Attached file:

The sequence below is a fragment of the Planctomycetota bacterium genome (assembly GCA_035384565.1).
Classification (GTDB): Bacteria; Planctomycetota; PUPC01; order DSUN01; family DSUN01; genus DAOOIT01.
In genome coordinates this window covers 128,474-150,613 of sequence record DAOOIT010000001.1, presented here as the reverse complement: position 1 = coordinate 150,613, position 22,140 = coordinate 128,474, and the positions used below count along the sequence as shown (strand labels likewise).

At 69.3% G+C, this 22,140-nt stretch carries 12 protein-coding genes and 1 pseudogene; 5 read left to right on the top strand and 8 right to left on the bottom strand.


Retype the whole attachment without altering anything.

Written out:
The sequence below is a fragment of the Planctomycetota bacterium genome (assembly GCA_035384565.1).
Classification (GTDB): Bacteria; Planctomycetota; PUPC01; order DSUN01; family DSUN01; genus DAOOIT01.
In genome coordinates this window covers 128,474-150,613 of sequence record DAOOIT010000001.1, presented here as the reverse complement: position 1 = coordinate 150,613, position 22,140 = coordinate 128,474, and the positions used below count along the sequence as shown (strand labels likewise).

At 69.3% G+C, this 22,140-nt stretch carries 12 protein-coding genes and 1 pseudogene; 5 read left to right on the top strand and 8 right to left on the bottom strand.